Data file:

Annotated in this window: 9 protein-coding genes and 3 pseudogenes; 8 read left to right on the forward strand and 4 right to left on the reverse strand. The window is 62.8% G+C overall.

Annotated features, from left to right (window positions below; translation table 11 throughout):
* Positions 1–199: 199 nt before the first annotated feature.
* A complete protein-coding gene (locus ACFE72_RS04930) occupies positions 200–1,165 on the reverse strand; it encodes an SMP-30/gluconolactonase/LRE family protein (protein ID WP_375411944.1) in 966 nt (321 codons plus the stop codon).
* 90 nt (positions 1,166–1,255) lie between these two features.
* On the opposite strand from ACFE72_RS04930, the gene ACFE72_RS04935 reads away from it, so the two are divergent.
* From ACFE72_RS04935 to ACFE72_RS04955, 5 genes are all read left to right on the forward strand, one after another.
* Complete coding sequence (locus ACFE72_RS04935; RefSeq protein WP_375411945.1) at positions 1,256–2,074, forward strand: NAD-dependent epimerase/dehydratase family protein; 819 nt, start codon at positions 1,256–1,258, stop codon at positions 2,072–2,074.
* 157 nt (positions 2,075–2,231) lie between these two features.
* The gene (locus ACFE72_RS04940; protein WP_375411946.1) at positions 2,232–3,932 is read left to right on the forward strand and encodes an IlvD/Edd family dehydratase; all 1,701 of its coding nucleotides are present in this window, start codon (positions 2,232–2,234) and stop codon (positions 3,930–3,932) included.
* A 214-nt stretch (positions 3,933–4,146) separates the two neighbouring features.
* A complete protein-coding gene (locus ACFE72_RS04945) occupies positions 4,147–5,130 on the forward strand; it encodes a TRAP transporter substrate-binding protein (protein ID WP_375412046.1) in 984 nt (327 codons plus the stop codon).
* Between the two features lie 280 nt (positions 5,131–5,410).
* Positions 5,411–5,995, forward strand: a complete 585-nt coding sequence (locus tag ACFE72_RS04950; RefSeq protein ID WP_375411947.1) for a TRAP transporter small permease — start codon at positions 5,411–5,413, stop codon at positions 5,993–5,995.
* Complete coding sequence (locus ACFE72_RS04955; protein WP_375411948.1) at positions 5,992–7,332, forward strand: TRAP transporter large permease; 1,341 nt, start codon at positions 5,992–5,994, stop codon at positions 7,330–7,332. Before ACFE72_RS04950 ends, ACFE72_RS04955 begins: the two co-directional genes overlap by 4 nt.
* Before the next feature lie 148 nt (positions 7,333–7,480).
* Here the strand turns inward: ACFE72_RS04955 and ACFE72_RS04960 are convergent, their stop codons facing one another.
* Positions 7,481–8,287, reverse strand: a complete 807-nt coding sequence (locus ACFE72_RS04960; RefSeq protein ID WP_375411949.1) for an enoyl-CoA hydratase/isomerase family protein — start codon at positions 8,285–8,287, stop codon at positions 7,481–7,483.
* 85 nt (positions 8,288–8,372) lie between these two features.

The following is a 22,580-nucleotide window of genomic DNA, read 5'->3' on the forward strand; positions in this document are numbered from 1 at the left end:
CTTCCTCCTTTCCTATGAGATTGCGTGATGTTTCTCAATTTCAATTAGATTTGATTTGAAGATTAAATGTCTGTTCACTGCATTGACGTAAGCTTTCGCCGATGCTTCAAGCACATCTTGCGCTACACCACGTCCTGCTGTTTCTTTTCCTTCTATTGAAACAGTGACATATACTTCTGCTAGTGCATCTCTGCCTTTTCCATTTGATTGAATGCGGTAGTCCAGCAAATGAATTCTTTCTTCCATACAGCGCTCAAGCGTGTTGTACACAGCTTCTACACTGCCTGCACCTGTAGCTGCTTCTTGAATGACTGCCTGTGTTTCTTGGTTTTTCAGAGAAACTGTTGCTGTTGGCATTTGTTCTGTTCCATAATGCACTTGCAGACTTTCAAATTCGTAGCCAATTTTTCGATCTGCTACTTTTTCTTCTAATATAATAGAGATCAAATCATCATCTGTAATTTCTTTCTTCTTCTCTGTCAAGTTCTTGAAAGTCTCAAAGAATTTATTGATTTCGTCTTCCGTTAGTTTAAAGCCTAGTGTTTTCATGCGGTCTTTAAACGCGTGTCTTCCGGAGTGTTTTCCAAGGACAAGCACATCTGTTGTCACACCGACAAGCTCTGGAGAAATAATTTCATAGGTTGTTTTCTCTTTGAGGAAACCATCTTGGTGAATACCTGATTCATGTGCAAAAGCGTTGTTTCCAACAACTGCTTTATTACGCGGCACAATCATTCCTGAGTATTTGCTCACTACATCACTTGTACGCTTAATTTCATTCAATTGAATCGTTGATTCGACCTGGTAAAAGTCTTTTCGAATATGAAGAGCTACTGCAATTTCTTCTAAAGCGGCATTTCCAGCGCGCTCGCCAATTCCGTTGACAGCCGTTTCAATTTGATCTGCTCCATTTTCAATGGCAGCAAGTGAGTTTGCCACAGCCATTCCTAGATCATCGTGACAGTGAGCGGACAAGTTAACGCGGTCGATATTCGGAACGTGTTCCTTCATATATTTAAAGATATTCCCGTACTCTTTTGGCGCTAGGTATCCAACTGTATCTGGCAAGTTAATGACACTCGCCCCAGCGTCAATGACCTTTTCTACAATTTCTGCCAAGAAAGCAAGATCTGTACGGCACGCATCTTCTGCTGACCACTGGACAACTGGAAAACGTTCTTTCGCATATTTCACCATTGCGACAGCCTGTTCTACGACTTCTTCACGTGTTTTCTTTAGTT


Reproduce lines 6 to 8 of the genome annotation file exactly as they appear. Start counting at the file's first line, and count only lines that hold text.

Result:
* On the opposite strand from ACFE72_RS04930, the gene ACFE72_RS04935 reads away from it, so the two are divergent.
* From ACFE72_RS04935 to ACFE72_RS04955, 5 genes are all read left to right on the forward strand, one after another.
* Complete coding sequence (locus ACFE72_RS04935; RefSeq protein WP_375411945.1) at positions 1,256–2,074, forward strand: NAD-dependent epimerase/dehydratase family protein; 819 nt, start codon at positions 1,256–1,258, stop codon at positions 2,072–2,074.